To put it another way, the Nice model as it stands could explain the hot KBOs and Trojans, but not the cold. That doesn’t mean all is lost, of course. The Nice model seems to do very well except for a few nagging problems, so it’s unlikely that it’s completely wrong. As we’ve learned from studying exoplanet systems, planet formation models are a work in progress — and astronomers are an ingenious lot.

New Online Classes to Help You Learn More about the Universe

Roughly eighty percent of all the mass in the Universe is made of dark matter – a mysterious invisible substance responsible for the structure of galaxies and the patterns of the cosmos on the very largest scales. But how do we know that?

Astronomical images are beautiful, but that’s not their primary purpose from a scientist’s point of view. How can we take those images and infer things about what they are?

We only know of one planet harboring life: Earth. But that doesn’t mean we don’t know anything about the possibility of life elsewhere in the cosmos. How can we infer things about possible alien organisms when we can’t see them (yet)?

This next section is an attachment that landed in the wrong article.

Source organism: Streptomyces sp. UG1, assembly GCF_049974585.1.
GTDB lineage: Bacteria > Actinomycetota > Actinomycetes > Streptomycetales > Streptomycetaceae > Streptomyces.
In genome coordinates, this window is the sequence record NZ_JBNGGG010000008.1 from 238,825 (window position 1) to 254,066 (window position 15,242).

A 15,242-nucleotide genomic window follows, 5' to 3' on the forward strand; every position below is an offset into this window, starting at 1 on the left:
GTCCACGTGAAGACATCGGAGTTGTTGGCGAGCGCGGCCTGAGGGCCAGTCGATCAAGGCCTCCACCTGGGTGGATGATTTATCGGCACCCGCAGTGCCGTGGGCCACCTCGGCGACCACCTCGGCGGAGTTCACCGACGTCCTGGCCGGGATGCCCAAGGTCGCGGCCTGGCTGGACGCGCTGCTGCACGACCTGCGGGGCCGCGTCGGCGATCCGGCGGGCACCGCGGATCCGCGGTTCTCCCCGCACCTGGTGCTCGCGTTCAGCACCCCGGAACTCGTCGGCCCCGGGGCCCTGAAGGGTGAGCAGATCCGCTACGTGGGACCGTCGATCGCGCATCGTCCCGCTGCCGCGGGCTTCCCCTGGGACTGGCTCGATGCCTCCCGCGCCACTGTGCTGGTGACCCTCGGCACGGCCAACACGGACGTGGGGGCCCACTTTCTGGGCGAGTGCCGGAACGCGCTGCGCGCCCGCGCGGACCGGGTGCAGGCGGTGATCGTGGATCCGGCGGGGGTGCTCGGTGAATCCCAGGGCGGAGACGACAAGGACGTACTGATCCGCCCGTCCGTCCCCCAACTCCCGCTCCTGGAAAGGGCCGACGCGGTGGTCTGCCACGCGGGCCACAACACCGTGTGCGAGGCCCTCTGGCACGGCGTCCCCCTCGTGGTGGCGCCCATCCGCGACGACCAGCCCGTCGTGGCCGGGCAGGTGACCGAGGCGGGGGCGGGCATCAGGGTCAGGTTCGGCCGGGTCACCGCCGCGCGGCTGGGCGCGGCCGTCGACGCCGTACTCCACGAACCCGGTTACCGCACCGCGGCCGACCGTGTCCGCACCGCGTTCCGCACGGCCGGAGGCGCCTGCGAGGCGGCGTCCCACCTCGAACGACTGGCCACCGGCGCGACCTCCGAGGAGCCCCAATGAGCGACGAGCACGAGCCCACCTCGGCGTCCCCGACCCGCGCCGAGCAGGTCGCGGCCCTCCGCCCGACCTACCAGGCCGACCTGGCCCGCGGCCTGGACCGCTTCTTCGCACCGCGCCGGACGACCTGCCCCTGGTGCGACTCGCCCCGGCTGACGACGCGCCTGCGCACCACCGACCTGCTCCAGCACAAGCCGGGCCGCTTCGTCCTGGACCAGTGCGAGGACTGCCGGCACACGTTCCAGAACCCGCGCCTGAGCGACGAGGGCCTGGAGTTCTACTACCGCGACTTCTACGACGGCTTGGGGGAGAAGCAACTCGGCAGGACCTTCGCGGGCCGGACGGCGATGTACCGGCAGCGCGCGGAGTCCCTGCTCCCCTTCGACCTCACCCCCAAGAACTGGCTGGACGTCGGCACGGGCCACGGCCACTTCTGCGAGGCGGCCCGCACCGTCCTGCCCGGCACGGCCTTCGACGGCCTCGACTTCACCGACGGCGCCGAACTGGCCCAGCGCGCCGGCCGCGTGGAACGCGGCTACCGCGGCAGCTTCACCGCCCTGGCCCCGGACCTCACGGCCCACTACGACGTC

If you’re curious about those and other classes, CosmoAcademy — a project from the CosmoQuest educational and citizen-science group — could be for you. We’re offering three new online classes: Introduction to Dark Matter, Introduction to Astronomy via Color Imaging, and Life Beyond Earth: Introduction to Astrobiology.

These classes are short, four-hour courses designed for curious but busy people. All CosmoAcademy classes are offered online through Google+ Hangouts, a type of video chat. Part of the reason we do that is to limit the size of courses to eight students. That allows us to provide individual instruction in a way no other kind of online class is able to do – you aren’t a faceless student, but part of every discussion. In fact, if there’s a topic you want to discuss, there’s a good chance your instructor will take the time to talk about it.